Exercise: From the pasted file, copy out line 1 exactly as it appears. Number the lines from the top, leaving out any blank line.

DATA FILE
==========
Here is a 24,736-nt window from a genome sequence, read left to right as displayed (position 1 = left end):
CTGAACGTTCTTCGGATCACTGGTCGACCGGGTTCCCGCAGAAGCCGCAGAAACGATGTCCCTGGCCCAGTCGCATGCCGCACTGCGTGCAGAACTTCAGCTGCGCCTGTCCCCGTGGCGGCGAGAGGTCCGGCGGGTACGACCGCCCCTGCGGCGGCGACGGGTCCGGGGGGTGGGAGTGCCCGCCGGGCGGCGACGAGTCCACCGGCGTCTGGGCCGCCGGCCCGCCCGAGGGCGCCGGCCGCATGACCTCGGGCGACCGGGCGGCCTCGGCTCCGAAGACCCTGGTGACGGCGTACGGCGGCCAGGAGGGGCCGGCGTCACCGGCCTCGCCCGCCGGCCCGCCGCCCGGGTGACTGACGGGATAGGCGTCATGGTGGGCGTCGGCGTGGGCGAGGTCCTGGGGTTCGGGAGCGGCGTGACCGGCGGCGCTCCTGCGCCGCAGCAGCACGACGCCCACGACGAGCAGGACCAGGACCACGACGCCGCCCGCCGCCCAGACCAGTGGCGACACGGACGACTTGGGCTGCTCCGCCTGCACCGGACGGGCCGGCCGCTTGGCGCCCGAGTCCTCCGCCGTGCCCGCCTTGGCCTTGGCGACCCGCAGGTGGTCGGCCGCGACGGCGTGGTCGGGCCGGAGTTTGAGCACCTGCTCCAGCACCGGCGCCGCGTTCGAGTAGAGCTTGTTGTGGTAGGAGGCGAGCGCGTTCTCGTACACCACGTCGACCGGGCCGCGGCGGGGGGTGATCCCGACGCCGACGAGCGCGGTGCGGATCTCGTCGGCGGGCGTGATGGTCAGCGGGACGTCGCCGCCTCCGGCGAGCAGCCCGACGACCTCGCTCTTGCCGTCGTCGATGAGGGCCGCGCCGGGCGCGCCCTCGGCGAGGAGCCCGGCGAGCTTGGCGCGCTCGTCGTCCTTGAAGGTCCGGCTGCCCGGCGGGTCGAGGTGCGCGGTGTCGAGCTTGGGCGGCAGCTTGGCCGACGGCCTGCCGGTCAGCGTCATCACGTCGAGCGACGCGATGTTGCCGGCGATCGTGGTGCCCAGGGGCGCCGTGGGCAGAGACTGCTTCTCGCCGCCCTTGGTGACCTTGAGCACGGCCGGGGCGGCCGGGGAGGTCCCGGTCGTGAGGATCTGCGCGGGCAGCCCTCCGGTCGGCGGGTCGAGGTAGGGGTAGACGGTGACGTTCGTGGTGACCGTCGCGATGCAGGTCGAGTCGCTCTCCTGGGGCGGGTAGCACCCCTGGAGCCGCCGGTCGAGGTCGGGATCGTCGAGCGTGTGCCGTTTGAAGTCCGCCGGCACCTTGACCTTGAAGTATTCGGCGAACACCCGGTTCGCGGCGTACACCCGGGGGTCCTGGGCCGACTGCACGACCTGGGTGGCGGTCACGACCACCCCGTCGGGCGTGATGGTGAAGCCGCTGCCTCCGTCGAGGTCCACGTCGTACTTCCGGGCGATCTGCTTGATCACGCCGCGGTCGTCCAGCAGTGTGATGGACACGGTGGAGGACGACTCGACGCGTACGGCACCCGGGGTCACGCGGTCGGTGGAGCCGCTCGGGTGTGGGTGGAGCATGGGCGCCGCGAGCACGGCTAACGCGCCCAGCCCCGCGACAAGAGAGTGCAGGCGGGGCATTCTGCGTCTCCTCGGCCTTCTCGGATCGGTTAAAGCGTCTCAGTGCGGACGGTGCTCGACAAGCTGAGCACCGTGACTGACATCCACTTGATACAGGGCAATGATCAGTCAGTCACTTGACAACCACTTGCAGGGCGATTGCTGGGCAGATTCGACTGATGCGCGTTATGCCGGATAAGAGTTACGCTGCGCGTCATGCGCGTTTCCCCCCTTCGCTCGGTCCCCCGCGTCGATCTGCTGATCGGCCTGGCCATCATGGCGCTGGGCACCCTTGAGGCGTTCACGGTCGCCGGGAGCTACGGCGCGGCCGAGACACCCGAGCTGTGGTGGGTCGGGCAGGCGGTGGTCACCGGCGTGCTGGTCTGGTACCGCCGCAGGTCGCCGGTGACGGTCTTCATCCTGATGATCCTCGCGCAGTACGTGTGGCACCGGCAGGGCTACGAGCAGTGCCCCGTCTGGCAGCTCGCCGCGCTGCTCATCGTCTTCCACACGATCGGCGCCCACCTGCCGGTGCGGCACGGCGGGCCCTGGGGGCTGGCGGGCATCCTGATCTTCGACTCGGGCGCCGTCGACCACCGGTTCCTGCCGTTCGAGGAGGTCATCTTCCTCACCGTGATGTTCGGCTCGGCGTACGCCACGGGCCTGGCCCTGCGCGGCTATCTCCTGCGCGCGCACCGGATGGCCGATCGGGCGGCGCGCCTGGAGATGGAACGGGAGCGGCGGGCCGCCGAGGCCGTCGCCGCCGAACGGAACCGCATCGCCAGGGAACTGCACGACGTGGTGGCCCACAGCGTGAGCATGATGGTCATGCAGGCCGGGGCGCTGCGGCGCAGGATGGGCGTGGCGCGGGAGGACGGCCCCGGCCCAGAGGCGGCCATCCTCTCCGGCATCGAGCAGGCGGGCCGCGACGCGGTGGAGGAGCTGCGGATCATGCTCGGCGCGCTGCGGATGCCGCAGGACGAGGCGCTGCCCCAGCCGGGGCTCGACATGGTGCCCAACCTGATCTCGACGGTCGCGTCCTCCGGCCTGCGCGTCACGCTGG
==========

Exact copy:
Here is a 24,736-nt window from a genome sequence, read left to right as displayed (position 1 = left end):